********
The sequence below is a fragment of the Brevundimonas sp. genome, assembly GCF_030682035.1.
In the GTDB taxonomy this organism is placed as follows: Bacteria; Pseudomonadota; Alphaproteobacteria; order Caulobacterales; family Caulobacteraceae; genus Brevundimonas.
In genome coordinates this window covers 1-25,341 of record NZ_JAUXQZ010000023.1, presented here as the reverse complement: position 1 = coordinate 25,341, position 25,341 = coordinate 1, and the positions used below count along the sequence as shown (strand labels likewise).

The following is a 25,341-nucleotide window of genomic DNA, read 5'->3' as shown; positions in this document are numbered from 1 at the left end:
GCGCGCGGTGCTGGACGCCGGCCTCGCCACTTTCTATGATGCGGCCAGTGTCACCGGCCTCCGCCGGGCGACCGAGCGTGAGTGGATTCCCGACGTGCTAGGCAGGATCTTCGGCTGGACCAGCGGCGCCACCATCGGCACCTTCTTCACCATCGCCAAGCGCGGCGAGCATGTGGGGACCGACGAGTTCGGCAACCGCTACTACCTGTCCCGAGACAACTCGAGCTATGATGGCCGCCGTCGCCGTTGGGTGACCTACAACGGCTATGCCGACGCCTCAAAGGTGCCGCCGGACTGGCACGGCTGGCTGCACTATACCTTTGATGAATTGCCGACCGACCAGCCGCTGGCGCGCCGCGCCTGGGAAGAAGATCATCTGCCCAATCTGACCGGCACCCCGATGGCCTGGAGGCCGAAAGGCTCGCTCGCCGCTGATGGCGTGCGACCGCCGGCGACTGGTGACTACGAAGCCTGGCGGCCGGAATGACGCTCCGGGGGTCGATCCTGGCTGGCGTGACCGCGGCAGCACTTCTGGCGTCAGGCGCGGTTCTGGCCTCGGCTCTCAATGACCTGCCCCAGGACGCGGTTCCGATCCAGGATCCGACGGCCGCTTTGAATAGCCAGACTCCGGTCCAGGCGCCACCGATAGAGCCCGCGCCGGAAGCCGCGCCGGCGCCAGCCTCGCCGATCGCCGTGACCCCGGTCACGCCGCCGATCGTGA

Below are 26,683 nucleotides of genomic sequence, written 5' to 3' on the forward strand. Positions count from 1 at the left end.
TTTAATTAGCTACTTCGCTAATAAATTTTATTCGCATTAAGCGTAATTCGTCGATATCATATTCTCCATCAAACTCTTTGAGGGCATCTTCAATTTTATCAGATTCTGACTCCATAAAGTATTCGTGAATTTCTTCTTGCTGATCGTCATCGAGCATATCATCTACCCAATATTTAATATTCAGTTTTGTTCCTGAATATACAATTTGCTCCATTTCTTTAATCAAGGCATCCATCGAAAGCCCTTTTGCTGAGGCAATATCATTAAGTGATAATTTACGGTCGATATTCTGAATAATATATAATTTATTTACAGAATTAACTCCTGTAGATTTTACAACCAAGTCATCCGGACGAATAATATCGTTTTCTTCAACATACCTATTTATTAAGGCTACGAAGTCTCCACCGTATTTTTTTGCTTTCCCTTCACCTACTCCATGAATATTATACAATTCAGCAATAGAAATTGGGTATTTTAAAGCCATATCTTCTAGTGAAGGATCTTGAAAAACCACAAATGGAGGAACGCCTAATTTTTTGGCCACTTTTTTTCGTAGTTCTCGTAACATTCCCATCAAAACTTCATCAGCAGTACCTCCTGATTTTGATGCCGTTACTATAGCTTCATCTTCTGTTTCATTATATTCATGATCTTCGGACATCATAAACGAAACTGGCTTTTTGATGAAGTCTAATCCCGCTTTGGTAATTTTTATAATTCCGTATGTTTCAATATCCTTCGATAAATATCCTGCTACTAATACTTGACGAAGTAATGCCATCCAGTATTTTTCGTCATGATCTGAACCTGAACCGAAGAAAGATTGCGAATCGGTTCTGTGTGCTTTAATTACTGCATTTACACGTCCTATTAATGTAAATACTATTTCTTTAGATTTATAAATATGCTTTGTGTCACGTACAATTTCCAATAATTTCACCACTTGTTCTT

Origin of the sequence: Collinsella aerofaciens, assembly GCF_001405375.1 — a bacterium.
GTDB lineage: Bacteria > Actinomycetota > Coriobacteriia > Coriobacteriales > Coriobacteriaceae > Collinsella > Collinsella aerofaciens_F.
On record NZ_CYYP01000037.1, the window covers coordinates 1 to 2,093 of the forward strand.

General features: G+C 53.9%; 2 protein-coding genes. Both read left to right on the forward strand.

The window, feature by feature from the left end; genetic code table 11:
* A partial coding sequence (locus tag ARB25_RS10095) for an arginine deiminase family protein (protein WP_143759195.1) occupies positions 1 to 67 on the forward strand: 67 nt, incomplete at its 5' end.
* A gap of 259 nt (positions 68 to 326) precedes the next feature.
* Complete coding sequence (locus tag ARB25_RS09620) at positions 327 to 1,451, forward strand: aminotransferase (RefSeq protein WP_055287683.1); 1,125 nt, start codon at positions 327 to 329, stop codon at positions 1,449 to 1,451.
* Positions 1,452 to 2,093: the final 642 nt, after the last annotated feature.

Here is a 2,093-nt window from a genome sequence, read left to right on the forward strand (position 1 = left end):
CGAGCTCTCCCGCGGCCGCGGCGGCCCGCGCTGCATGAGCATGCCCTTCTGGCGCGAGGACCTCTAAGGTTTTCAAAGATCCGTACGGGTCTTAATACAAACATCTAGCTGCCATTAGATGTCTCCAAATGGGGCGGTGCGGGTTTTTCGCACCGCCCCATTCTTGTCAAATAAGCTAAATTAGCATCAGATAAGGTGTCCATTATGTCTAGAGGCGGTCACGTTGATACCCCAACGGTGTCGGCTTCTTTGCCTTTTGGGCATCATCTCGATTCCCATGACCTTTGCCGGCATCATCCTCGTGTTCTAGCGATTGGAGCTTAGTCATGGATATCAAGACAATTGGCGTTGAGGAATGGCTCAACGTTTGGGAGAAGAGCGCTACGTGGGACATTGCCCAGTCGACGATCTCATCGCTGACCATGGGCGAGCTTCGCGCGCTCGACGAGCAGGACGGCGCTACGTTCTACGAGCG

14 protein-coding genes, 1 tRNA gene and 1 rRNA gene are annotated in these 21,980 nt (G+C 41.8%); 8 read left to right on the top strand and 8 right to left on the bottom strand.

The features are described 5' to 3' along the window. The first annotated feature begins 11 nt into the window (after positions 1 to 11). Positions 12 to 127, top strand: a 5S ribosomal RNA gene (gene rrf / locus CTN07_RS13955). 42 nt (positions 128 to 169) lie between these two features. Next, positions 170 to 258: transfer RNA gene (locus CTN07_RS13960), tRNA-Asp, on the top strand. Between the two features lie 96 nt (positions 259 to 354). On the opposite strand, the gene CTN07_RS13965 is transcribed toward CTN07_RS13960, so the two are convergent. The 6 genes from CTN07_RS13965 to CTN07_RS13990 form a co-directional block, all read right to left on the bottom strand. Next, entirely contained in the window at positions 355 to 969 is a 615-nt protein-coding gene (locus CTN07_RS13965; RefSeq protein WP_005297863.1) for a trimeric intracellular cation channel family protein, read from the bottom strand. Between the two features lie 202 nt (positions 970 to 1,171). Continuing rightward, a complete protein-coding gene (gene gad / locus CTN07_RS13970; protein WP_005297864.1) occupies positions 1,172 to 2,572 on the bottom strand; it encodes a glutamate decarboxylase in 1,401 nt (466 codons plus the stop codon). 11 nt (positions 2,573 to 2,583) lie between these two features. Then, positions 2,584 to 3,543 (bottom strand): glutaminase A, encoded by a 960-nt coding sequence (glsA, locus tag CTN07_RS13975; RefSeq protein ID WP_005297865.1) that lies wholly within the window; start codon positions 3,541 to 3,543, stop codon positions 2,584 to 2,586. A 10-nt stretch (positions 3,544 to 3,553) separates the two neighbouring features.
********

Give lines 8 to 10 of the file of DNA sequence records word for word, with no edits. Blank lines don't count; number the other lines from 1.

Origin of the sequence: Collinsella aerofaciens, assembly GCF_001405375.1 — a bacterium.
GTDB lineage: Bacteria > Actinomycetota > Coriobacteriia > Coriobacteriales > Coriobacteriaceae > Collinsella > Collinsella aerofaciens_F.
On record NZ_CYYP01000037.1, the window covers coordinates 1 to 2,093 of the forward strand.